Pippa Sterk finds the Chadian drama rich in its exploration of family and body politics

CN: sexual violence, attempted suicide, FGM

“You’re all I have, Mamita.”

Lingui, directed by Mahamat-Saleh Haroun, is a Chadian drama centred around Amina (Achouackh Abakar) and her 15-year-old daughter, Maria (Rihane Khalil Alio), also called by her nickname Mamita.

Amina makes portable stoves from wire, which she cuts out of discarded tyres. In the opening sequence we see her everyday work, trying to sell the stoves to various potential buyers. It is a thankless and unstable job, but she seems to get by, making enough money to provide food for the two of them and put Maria through school.

All of this is thrown into chaos when it is revealed that Maria is pregnant. Initially, Amina reacts with anger; having gone through an unmarried, teen pregnancy herself, Amina is aware of the social and professional stigma it brings with it – her family rejected her and her peers still pity her. A local friend from the mosque makes Maria an offer for marriage to allow her to live without the scorn of others.

It’s evident from the start that this social attitude has not been resolved in a generation; Amina only finds out about the pregnancy because Maria’s headteacher has decided to expel her. A teen pregnancy would reflect badly on the school. In a country that has some of the lowest literacy rates in the world (hovering at just under a quarter of the population), the implications of a girl losing her education are dire.

Lingui manages to delicately interweave a host of topics: the mother-daughter relation, autonomy and consent, generational trauma and healing, and educational and religious doctrine

In the face of her mother’s initial anger, Maria continues to assert her autonomy. She insists on having an abortion, despite this being illegal in Chad, and despite her mother’s objections on religious grounds. Eventually, Amina concedes that Maria can’t carry a child that she does not want and tries to help her get an abortion. However, this proves difficult, as they need to raise a large amount of money, find a doctor willing to perform the procedure, and also hope that there are no medical complications.

For a relatively short film – its runtime is just under 90 minutes – Lingui manages to delicately interweave a host of topics: the mother-daughter relation, autonomy and consent, generational trauma and healing, and educational and religious doctrine. All these issues are dealt with in great depth. The restrictions placed on both Amina and Maria, simply because of their social position, become evident through this exploration. Yet the film is never hopeless, and never tries to shock the audience with overtly graphic depictions of violence, sexual or otherwise. The ‘sacred bonds’, the English translation of the film’s title, are expressed in wordless acts of everyday charity that don’t demand reciprocation.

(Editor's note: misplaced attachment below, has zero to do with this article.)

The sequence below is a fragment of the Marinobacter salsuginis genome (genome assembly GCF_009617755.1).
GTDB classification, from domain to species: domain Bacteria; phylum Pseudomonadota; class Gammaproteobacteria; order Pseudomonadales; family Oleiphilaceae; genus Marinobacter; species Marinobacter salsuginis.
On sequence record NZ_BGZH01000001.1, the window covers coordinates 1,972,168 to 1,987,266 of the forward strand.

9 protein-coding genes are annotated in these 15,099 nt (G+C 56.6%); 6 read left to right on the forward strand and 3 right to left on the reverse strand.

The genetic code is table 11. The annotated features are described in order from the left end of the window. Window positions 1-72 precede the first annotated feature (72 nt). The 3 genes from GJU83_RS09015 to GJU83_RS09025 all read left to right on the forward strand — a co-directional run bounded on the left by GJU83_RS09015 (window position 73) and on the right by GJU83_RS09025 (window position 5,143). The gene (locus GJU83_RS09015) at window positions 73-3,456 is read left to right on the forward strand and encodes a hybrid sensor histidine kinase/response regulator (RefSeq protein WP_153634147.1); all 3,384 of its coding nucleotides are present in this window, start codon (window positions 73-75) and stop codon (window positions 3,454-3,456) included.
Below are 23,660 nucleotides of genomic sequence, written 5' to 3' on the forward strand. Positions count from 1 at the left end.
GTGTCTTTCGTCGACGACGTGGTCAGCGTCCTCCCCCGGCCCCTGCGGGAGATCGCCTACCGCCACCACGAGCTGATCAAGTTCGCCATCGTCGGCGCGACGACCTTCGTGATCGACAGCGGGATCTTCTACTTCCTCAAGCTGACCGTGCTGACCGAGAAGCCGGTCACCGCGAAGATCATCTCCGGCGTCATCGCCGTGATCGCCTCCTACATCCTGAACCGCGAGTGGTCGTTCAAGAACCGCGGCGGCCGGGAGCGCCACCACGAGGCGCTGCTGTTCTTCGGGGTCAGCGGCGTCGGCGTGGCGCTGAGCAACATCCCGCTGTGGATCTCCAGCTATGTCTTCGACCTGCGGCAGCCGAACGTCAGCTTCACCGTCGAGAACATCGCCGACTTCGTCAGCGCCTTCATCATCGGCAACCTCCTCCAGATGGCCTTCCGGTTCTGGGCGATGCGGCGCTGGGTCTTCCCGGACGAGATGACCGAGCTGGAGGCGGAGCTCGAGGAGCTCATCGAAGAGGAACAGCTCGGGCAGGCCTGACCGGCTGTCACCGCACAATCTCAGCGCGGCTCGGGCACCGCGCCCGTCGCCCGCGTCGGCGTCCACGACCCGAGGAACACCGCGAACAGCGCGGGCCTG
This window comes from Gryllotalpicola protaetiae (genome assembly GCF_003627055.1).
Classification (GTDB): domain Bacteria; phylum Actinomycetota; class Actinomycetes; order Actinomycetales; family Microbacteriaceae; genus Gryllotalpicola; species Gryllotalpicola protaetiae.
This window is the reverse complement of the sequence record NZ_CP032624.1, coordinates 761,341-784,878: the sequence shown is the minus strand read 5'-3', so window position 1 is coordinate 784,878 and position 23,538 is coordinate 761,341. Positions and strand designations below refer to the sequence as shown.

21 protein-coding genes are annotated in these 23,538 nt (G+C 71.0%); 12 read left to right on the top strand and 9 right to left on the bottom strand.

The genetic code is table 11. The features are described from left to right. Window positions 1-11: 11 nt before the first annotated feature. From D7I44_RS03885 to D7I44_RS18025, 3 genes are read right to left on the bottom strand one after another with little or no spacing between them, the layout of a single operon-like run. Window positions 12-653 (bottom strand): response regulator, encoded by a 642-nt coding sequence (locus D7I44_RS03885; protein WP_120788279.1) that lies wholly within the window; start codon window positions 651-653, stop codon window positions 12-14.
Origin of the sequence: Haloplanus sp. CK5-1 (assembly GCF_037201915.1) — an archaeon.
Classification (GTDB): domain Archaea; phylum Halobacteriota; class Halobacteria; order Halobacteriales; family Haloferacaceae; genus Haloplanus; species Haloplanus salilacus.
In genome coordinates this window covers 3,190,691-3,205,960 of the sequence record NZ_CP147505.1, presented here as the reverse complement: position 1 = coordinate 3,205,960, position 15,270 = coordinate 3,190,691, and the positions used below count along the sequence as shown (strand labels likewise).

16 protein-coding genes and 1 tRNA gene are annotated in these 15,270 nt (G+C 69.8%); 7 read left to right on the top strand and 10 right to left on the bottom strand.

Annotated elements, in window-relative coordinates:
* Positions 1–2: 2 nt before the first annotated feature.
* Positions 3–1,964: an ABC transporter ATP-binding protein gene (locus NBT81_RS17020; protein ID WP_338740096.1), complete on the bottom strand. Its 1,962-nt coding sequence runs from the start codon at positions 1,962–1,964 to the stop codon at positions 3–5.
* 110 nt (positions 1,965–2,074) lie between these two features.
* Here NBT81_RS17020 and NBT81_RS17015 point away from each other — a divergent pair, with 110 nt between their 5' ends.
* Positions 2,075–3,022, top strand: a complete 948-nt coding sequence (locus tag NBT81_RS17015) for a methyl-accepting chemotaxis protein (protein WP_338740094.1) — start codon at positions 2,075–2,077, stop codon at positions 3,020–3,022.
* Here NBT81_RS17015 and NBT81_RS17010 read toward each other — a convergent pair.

On the whole, the film seems to take these sacred bonds as a guiding path for ways of building a better future

For instance, when it seems like the chances of getting an abortion are getting smaller and smaller, Maria tries to drown herself in a nearby river. A group of men sees her go under, silently drag her out of the water and resuscitate her. They drive her back to Amina. When she tries to pay the men for their kindness, they refuse to take any of her money, insisting that they were only doing what was right.

On the whole, the film seems to take these sacred bonds as a guiding path for ways of building a better future. This is expressed particularly in the bonds between women, not least in Amina who foregoes her religious beliefs to help Maria terminate her pregnancy, but also in the doctor (Hadjé Fatimé Ngoua) who agrees to perform Maria’s abortion, again refusing to take payment. She argues that she couldn’t take payment from Amina, because: “We are like sisters now.”

The most obvious exploration of a sacred familial bond is in one of the last scenes. Fanta (Briya Gomdigue), Amina’s sister, had initially rejected Amina when she fell pregnant. However, as Fanta realises that her husband wants to have their daughter circumcised, she comes to Amina for help, after years of refusing contact. Amina is initially angry that she is only seen as a source of help, when she herself was not helped in her time of need. However, this anger quickly fades and she agrees to bring her niece to the same doctor as Maria since she performs fake circumcisions too.

When Amina’s niece comes out of her supposed circumcision, the spectacle that greets her makes a mockery of the assumption of male omniscience. Fanta’s husband dressed in his finest clothing, cheering among a group of chanting women, throwing money at them, celebrating his daughter’s circumcision in a way that makes it obvious that this event is for his, not her, wellbeing. Of course, as an audience, we know that no circumcision has taken place at all. In a perfect take on the emperor’s new clothes, we are invited not just to laugh at the fact that Amina’s brother-in-law is being deceived, but also that he is so incredibly obnoxious about it all.

The film leaves us on a note that completely subverts the emotional power established at the beginning of the film: it isn’t the women that should be pitied, but those who hold onto doctrine, because they will eventually find themselves mocked, left behind, outdated and with no sacred bonds to fall back on.

Lingui had its UK premiere at this year’s BFI London Film Festival, with a release date scheduled for early next year.


Images courtesy of LFF.
Image description:
1. Amina and Maria lean on a windowsill. Amina looks away from Maria, her face troubled. Maria reaches out by putting her hand on Amina’s shoulder.
2. Amina kisses Maria on the forehead against a bright yellow wall.